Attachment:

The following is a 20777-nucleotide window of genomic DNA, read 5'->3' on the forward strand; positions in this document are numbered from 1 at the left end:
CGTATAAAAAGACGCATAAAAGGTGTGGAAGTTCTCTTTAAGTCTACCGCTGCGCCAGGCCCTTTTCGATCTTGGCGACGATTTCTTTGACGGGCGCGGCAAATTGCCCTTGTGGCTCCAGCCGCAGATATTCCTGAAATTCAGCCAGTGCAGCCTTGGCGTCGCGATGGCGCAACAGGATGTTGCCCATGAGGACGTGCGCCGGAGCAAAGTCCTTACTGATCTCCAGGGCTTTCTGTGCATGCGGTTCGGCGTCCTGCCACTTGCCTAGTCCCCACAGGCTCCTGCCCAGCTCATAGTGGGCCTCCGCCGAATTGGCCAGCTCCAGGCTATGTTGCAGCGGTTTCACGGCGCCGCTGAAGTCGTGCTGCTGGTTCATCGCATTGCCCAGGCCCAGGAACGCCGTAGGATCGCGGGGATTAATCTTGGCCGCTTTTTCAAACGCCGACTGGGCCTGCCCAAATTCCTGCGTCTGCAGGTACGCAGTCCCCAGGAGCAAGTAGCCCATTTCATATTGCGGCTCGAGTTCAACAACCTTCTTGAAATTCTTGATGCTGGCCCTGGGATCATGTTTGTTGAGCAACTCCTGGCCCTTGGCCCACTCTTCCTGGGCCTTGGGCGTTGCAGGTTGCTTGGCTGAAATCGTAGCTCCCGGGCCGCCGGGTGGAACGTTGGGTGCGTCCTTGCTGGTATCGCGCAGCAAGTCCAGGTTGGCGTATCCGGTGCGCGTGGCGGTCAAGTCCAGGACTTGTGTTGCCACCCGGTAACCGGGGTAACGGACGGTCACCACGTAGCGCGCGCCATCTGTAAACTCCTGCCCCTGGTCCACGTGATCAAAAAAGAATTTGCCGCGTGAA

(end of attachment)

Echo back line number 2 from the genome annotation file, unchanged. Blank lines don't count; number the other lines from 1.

CGTATAAAAAGACGCATAAAAGGTGTGGAAGTTCTCTTTAAGTCTACCGCTGCGCCAGGCCCTTTTCGATCTTGGCGACGATTTCTTTGACGGGCGCGGCAAATTGCCCTTGTGGCTCCAGCCGCAGATATTCCTGAAATTCAGCCAGTGCAGCCTTGGCGTCGCGATGGCGCAACAGGATGTTGCCCATGAGGACGTGCGCCGGAGCAAAGTCCTTACTGATCTCCAGGGCTTTCTGTGCATGCGGTTCGGCGTCCTGCCACTTGCCTAGTCCCCACAGGCTCCTGCCCAGCTCATAGTGGGCCTCCGCCGAATTGGCCAGCTCCAGGCTATGTTGCAGCGGTTTCACGGCGCCGCTGAAGTCGTGCTGCTGGTTCATCGCATTGCCCAGGCCCAGGAACGCCGTAGGATCGCGGGGATTAATCTTGGCCGCTTTTTCAAACGCCGACTGGGCCTGCCCAAATTCCTGCGTCTGCAGGTACGCAGTCCCCAGGAGCAAGTAGCCCATTTCATATTGCGGCTCGAGTTCAACAACCTTCTTGAAATTCTTGATGCTGGCCCTGGGATCATGTTTGTTGAGCAACTCCTGGCCCTTGGCCCACTCTTCCTGGGCCTTGGGCGTTGCAGGTTGCTTGGCTGAAATCGTAGCTCCCGGGCCGCCGGGTGGAACGTTGGGTGCGTCCTTGCTGGTATCGCGCAGCAAGTCCAGGTTGGCGTATCCGGTGCGCGTGGCGGTCAAGTCCAGGACTTGTGTTGCCACCCGGTAACCGGGGTAACGGACGGTCACCACGTAGCGCGCGCCATCTGTAAACTCCTGCCCCTGGTCCACGTGATCAAAAAAGAATTTGCCGCGTGAA